Michael Haneke is Ready to Make His First TV Show

It will probably make you really uncomfortable, and that’s a severe understatement.
Michael Haneke filmmaking Happy End
By  · Published on January 30th, 2018

It will probably make you really uncomfortable, and that’s a severe understatement.

I don’t know about you, but the phrase “Michael Haneke is making a TV show” is a little scary. It’s not uncommon to associate his work with intensity, anguish or sheer discomfort, and frankly, a show by him is just going to hurt for a long time. Deadline reports that Haneke is ready to delve into long-form storytelling with Kelvin’s Book. The show will be made in collaboration with FremantleMedia.

Kelvin’s Book will be an English-language show told in ten parts. It is said to be a “high concept series is set in a dystopian world and will tell the adventurous story of a group of young people in a not too distant future.” According to executive producer Nico Hoffman:

“‘Kelvin’s Book’ is an extraordinarily rich, gripping and ambitious story. With contemporary themes and a reflection of the digital age that we live in, there’s no better time for this project.”

Maybe I’m just more affected by this Haneke video essay than I thought I would be. Despite confronting audiences via portrayals of the extreme — from the twisted fascination of Funny Games, the violent display of pent-up frustration of The Piano Teacher and the unflinchingly depressing reality of Amour — there lies a distinct lack of judgment in Haneke’s films. We take from them what we desire and fuel the cycle of media consumption that Haneke so ardently questions. Haneke’s films are never cold, but their clinical nature — watching film subjects carry out unsavory or blatantly painful acts — forces audiences to have their own conclusions about emotionally extreme cinema.

What would a television version of that even look like? Haneke himself seems to imply that Kelvin’s Book will be a culmination of sorts at this point in his career. We probably don’t have to expect ridiculous twists and turns per episode, despite Haneke’s penchant for the shocking. Of Kelvin’s Book, he simply says:

“After ten TV movies and 12 films, I wanted to tell a longer story for once.”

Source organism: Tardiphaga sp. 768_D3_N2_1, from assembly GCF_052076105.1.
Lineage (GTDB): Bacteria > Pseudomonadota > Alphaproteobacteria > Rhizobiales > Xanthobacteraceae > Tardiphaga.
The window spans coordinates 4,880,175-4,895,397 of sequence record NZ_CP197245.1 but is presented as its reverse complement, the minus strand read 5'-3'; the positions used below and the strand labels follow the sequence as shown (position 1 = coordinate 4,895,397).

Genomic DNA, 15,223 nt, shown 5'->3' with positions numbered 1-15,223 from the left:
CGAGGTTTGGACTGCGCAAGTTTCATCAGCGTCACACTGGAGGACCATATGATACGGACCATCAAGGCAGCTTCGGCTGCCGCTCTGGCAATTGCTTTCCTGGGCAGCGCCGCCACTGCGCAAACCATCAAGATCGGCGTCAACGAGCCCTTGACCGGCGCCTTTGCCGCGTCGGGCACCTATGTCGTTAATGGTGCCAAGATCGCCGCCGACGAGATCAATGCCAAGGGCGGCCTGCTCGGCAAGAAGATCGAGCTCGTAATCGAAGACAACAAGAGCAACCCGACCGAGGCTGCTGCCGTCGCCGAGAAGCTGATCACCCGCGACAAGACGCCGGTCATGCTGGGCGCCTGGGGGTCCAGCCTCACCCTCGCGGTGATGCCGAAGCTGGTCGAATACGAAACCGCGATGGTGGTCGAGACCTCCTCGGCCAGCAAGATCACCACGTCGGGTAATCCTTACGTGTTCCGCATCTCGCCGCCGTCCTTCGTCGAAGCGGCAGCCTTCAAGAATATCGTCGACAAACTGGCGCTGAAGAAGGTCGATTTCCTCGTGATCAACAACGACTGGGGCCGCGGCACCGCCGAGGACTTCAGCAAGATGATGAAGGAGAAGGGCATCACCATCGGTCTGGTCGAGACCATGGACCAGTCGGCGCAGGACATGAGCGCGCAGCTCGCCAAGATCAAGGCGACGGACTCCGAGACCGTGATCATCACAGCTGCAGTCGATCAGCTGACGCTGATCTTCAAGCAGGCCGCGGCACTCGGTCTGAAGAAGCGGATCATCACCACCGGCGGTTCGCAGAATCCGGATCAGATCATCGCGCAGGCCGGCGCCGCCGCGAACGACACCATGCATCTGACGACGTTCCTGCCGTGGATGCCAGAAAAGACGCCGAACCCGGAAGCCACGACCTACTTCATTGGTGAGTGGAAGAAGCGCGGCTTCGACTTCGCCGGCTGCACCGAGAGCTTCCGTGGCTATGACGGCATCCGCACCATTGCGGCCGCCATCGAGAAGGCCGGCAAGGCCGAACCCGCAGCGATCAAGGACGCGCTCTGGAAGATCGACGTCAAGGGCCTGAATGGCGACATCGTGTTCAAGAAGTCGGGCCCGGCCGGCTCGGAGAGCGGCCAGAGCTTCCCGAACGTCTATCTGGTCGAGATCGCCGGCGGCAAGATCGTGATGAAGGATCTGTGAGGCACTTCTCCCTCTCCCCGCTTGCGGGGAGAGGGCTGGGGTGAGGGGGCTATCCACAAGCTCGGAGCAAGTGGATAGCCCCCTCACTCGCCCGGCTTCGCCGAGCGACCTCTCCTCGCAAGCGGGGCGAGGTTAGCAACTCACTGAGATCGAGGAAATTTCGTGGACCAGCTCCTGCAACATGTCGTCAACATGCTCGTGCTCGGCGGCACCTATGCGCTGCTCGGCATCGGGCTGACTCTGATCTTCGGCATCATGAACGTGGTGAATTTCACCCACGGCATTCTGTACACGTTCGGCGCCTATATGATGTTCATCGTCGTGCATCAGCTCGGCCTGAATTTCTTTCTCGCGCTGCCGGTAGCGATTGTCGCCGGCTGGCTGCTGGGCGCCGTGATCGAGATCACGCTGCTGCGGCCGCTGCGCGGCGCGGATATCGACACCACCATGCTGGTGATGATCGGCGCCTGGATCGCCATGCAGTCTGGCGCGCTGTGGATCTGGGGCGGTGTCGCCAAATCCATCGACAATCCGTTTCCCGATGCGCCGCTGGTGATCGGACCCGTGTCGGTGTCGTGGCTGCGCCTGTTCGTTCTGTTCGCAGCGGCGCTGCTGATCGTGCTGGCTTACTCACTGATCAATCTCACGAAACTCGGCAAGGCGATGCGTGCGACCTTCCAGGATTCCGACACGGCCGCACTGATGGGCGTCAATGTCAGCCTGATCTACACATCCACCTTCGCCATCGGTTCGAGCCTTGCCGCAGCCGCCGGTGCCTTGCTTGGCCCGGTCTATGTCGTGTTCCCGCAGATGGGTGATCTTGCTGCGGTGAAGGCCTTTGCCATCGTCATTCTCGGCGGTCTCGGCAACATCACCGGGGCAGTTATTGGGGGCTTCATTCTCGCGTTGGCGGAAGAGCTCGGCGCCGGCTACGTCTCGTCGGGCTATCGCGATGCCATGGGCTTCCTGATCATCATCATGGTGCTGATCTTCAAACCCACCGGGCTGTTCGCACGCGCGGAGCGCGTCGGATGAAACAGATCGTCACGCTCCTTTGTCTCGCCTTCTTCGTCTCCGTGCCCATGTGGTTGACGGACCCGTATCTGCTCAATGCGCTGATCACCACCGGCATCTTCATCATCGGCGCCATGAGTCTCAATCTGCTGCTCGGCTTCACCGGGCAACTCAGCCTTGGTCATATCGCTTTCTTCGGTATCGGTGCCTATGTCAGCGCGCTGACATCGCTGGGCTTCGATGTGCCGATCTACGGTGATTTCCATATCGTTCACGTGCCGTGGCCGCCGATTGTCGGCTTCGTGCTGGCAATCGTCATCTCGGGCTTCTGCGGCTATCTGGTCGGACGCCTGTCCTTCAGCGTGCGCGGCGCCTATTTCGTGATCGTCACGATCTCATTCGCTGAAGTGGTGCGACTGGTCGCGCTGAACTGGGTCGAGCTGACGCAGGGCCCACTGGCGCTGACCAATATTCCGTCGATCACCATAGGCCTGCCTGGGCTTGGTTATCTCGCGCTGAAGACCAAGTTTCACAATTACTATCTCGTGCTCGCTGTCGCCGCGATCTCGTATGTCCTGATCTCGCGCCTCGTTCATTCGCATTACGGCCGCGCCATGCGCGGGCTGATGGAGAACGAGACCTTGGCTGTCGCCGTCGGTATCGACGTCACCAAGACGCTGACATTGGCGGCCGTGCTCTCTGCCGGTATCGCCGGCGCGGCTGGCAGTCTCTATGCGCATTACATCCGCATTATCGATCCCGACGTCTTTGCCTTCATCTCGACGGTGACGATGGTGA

Haneke’s films have often appeared to encapsulate reality but insistently played with that notion all the same. Some are more straightforward than others given genre conventions, even if Haneke seeks to break them all. The idea of a home invasion movie like Funny Games is almost less outwardly confronting, because it borrows so much, stylistically, from run-of-the-mill horror films. Maybe the fourth-wall-breaking cuts some of the tension too, despite it clearly being there to question an audience’s desire to watch something so abhorrent. Something like The Piano Teacher is a different kind of psychological thriller instead — one that complexly uses violence as a way to explore concepts of agency and identity. But both films converse about portrayals of violence and lays bare audience obsessions with the concept.

Perhaps we can anticipate a similarly streamlined approach to Kelvin’s Book as Haneke confronts the digital age. Haneke’s movies are disarmingly contained and normalized, and his treatment of contemporary themes will probably be the same. Sure, avid TV watchers in 2018 are well-acquainted with questions of morality in the age of technology thanks to Charlie Brooker. He’s sort of (thankfully) moved on from the harrowing in some episodes of Black Mirror, at least. However, there is no telling just how much darker a Haneke TV show will be as well. All we can really ‘look forward to’ is emotional turmoil and lots of it.

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Sheryl Oh often finds herself fascinated (and let's be real, a little obsessed) with actors and their onscreen accomplishments, developing Film School Rejects' Filmographies column as a passion project. She's not very good at Twitter but find her at @sherhorowitz anyway. (She/Her)